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Report on the Annual Meeting of the European Thyroid Association

Report on the Annual Meeting of the European Thyroid Association

Professor George Kahaly reviews key scientific breakthroughs in calcitonin and medullary thyroid carcinoma (MTC), discussed at the annual meeting of the ETA. This five-day event was a great scientific and medical success, attended by approximately 1500 participants and supported by 25 European sponsors. The meeting presented the latest developments in the field of thyroid research.

This report reports on two key presentations at the ETA meeting that covered calcitonin and MTC.

Serum calcitonin measurement

Two oral communications (from Jürgen Kratzsch, Leipzig, Germany and Furio Pacini Siena, Italy) focused on the measurement of this serum biomarker in people with confirmed or suspected MTC.

Professor Kratzsch presented innovative data on the validation of a sensitive immunoassay that has recently been developed. He reviewed data from four European referral centres, encompassing ~1000 participants, which demonstrated the sensitive and accurate measurement of serum calcitonin in patients with C-cell hyperplasia and MTC.

However, he noted that a selection of benign thyroid and non-thyroidal diseases were also associated with elevated serum calcitonin levels. These were:

  • Patients with neuroendocrine tumours, hypercalcaemia, primary hyperparathyroidism or chronic renal failure
  • Patients on dialysis
  • Patients with autoimmune thyroid diseases, e.g. Hashimotos’ thyroiditis or Graves’ disease
  • Male male patients with euthyroid or toxic thyroid nodules.

Between five and 25% of these patients demonstrated elevated calcitonin values, making this marker a sensitive one but not a specific one.

In addition, over one-third of patients on proton pump inhibitors had markedly elevated serum calcitonin levels.

Reference limits

The novel calcitonin assay is more sensitive and detects serum calcitonin at markedly lower concentrations, compared with other assays and devices. The upper reference limit (97.5 percentile) was defined at 6.4 pg/ml for female and 9.52 pg/ml for male patients, whereas it was 13.3 pg/ml in those with euthyroid thyroid nodules.

Maximal serum calcitonin concentrations of patients with Graves’ disease, autoimmune thyroiditis, toxic goitre and disorders of calcium homeostasis were 19.9, 10.1, 13.3, and 19.1 pg/ml, respectively. Position in the clinical setting

Previous experiments Professor Kratzsch also showed the lower limit of detection and quantitation of this new assay in contrast to various commercial devices. Nevertheless – and from the clinical point of view – the fact that several benign thyroidal and non-glandular disorders significantly enhance the serum calcitonin levels leads to the necessity of performing stimulation tests to either confirm or exclude the presence of medullary thyroid neoplasms.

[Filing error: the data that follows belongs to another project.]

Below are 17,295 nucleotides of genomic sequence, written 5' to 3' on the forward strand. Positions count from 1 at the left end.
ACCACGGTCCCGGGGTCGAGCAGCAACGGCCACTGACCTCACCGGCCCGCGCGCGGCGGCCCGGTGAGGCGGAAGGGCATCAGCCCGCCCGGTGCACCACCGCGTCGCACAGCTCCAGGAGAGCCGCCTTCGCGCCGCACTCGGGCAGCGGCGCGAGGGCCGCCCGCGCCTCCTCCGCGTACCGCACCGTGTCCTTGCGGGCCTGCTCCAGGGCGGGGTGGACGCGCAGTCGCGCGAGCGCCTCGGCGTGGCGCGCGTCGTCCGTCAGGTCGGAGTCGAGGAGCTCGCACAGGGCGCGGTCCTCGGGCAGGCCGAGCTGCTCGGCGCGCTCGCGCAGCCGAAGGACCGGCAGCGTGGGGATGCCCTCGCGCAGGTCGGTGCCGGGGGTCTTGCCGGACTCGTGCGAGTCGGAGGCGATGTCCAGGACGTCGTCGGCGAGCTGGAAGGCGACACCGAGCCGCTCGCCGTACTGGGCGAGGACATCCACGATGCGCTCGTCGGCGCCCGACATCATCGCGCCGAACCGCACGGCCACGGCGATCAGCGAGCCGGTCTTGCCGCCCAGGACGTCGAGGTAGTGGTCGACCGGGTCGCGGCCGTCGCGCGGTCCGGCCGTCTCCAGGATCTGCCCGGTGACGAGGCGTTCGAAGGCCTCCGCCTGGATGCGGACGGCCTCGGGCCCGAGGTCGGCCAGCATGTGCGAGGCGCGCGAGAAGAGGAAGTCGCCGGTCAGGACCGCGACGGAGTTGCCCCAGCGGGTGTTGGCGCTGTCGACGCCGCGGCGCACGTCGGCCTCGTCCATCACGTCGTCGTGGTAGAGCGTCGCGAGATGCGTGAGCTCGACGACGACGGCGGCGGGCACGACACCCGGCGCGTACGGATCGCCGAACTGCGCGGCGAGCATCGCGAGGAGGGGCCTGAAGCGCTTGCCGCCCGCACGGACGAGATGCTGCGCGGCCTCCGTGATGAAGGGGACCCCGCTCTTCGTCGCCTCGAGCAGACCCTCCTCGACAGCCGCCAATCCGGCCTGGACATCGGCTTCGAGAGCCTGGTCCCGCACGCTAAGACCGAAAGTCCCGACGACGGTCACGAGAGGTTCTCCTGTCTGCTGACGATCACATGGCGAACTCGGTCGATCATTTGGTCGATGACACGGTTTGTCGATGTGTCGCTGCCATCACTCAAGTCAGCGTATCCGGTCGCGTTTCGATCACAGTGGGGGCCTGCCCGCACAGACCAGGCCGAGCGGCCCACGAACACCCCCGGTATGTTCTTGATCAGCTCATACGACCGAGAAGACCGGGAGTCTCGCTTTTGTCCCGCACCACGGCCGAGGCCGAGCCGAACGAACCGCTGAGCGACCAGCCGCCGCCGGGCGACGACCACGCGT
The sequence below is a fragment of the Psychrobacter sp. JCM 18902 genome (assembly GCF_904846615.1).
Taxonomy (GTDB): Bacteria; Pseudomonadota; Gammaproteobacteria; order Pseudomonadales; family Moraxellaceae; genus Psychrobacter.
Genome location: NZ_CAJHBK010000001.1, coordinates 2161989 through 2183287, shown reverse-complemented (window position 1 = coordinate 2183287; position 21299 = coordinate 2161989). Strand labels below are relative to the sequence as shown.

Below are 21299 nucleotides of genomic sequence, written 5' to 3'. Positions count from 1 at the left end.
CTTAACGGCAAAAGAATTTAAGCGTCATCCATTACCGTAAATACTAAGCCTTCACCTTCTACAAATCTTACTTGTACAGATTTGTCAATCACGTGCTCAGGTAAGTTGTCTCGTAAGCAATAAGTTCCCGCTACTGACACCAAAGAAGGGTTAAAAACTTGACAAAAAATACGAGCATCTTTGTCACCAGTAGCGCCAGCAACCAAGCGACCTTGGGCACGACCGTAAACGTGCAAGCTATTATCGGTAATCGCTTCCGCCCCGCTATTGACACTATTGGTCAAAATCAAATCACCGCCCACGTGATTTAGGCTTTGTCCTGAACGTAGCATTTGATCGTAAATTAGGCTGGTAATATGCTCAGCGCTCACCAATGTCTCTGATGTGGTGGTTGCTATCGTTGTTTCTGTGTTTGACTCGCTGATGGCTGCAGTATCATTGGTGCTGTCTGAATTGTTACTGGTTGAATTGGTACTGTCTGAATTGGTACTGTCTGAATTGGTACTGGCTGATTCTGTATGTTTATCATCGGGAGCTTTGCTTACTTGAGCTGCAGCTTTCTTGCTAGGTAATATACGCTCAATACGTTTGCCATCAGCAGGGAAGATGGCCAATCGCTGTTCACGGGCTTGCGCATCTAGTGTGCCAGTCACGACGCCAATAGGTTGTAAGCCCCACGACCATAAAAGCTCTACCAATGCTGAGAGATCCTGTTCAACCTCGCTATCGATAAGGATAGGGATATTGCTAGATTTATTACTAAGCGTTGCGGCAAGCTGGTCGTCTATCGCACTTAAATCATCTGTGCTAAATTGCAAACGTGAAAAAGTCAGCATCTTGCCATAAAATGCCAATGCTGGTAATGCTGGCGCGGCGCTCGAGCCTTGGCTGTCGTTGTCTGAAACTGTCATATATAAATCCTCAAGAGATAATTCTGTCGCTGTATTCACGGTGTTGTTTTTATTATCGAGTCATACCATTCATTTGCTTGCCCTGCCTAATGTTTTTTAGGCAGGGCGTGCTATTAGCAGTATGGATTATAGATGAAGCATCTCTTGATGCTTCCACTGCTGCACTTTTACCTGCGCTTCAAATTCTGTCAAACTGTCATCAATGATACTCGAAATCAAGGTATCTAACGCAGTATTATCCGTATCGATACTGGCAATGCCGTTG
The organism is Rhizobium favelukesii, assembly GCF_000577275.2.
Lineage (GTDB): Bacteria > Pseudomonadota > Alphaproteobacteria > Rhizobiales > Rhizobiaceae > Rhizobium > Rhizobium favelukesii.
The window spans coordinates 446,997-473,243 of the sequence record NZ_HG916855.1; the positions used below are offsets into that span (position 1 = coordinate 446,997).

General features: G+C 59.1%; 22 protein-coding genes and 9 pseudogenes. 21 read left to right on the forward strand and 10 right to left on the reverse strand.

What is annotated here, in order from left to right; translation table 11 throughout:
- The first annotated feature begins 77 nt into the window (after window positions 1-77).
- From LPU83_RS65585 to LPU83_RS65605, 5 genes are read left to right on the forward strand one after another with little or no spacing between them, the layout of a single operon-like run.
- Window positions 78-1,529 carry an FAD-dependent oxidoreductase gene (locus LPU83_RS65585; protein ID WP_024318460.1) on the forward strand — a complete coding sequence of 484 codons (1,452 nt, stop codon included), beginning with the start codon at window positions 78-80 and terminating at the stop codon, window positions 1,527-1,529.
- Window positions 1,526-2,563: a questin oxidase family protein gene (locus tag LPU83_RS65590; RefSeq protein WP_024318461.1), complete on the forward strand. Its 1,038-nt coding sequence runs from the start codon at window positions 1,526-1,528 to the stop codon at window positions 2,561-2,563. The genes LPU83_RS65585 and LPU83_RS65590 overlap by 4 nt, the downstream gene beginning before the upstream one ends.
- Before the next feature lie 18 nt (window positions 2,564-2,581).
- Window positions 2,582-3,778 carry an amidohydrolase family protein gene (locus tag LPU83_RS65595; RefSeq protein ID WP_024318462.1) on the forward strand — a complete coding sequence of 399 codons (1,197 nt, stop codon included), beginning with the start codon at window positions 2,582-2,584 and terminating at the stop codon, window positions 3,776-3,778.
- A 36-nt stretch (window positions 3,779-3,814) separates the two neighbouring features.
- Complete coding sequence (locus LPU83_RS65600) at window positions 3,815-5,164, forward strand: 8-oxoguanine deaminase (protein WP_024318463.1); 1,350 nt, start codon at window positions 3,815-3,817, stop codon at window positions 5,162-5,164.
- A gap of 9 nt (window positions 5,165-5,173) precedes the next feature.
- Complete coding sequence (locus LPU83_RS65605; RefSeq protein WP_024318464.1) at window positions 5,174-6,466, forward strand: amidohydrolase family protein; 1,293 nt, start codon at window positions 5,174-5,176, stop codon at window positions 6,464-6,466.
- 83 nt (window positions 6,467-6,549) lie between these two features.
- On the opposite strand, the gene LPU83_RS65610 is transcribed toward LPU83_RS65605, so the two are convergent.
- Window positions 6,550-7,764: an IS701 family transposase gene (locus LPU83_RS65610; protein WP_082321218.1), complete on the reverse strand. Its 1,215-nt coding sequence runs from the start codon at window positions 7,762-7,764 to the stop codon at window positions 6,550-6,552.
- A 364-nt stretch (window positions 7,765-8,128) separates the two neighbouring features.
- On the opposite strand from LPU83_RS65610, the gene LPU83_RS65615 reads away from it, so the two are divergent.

The stimulation tests indeed clearly differentiate between benign disorders, showing no calcium-induced increase of the serum calcitonin level.

Paediatric reference ranges

A working group led by Professor Furio Pacini, who is also the current president of the ETA, has looked at a large paediatric collective (2006 newborn, children and adolescents aged up to 16 years), aiming to define a normal reference range for serum calcitonin, in this young group.

Serum calcitonin levels in children progressively decrease during the first 3 years of life. Thereafter, serum calcitonin levels are comparable with those of adults. Serum calcitonin was undetectable (<2pg/ml, two-site chemiluminescence immunometric assay, analytical sensitivity 2.0 pg/ml) in 57% of samples, whereas undetectable samples were more frequent, starting from the second year of age.

The mean (standard deviation) serum calcitonin level in children aged <1 year was 9.0 pg/ml (8.8), range 0.7-49 pg/ml. At age 16, the mean serum calcitonin was 1.2 pg/ml (1.3), range 0-5.6 pg/ml. These data may be of help in screening young carriers of the RET mutation.

Molecular profiling

Gene-expression profiles and divergent roles of forkhead family transcription factor paralogues, according to the types of RET mutations found in patients with MTC, were introduced in scientific sessions at the ETA meeting.

Furthermore, molecular profiling undertaken in patients with sporadic MTC by next-generation sequencing – as well as the clinical impact of RET genetic screening in the management of these tumours – emphasized the crucial role of genetic analyses in patients with MTC and their first-degree relatives.

Aggressive MTC has a distinct molecular profile from surgically cured MTC. The role of further mutations e.g. the ERBB2, NRAS and P13KCA gene mutations are being currently evaluated.

All in all, this was an interesting and challenging session at the ETA meeting, which demonstrated the close relationship between phenotype, genotype and serological markers to optimize early diagnosis as well as accurate and timely management of patients with C-cell hyperplasia and MTC.

George J. Kahaly

Professor of Medicine and Endocrinology / Metabolism, Chief of the endocrine outpatient clinic
Dept of Medicine
Gutenberg University Medical Center
Mainz, Germany
Serum calcitonin measurement
Medullary thyroid carcinoma
Calcitonin assay
Paediatric calcitonin levels
Molecular profiling